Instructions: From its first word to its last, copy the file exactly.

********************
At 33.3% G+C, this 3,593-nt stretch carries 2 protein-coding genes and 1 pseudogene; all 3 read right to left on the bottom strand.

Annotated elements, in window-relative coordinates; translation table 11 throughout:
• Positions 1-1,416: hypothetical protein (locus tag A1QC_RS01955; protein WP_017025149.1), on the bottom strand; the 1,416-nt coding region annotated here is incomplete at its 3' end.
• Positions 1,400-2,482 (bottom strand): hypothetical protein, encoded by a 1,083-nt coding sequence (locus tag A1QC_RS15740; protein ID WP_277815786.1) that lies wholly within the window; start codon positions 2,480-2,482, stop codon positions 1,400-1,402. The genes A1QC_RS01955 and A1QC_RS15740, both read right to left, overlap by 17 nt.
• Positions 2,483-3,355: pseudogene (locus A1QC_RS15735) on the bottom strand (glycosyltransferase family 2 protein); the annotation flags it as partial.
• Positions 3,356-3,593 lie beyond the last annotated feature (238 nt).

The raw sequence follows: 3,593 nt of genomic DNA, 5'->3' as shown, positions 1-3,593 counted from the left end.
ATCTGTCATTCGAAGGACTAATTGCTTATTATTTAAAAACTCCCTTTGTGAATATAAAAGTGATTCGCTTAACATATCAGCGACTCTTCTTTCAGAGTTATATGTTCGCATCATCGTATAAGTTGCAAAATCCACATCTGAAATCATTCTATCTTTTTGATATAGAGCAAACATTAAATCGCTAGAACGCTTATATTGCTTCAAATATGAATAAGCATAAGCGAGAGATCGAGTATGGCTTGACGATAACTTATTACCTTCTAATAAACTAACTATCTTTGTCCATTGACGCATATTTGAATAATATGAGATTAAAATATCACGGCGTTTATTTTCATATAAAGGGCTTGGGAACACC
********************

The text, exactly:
At 33.3% G+C, this 3,593-nt stretch carries 2 protein-coding genes and 1 pseudogene; all 3 read right to left on the bottom strand.

Annotated elements, in window-relative coordinates; translation table 11 throughout:
• Positions 1-1,416: hypothetical protein (locus tag A1QC_RS01955; protein WP_017025149.1), on the bottom strand; the 1,416-nt coding region annotated here is incomplete at its 3' end.
• Positions 1,400-2,482 (bottom strand): hypothetical protein, encoded by a 1,083-nt coding sequence (locus tag A1QC_RS15740; protein ID WP_277815786.1) that lies wholly within the window; start codon positions 2,480-2,482, stop codon positions 1,400-1,402. The genes A1QC_RS01955 and A1QC_RS15740, both read right to left, overlap by 17 nt.
• Positions 2,483-3,355: pseudogene (locus A1QC_RS15735) on the bottom strand (glycosyltransferase family 2 protein); the annotation flags it as partial.
• Positions 3,356-3,593 lie beyond the last annotated feature (238 nt).

The raw sequence follows: 3,593 nt of genomic DNA, 5'->3' as shown, positions 1-3,593 counted from the left end.
ATCTGTCATTCGAAGGACTAATTGCTTATTATTTAAAAACTCCCTTTGTGAATATAAAAGTGATTCGCTTAACATATCAGCGACTCTTCTTTCAGAGTTATATGTTCGCATCATCGTATAAGTTGCAAAATCCACATCTGAAATCATTCTATCTTTTTGATATAGAGCAAACATTAAATCGCTAGAACGCTTATATTGCTTCAAATATGAATAAGCATAAGCGAGAGATCGAGTATGGCTTGACGATAACTTATTACCTTCTAATAAACTAACTATCTTTGTCCATTGACGCATATTTGAATAATATGAGATTAAAATATCACGGCGTTTATTTTCATATAAAGGGCTTGGGAACACC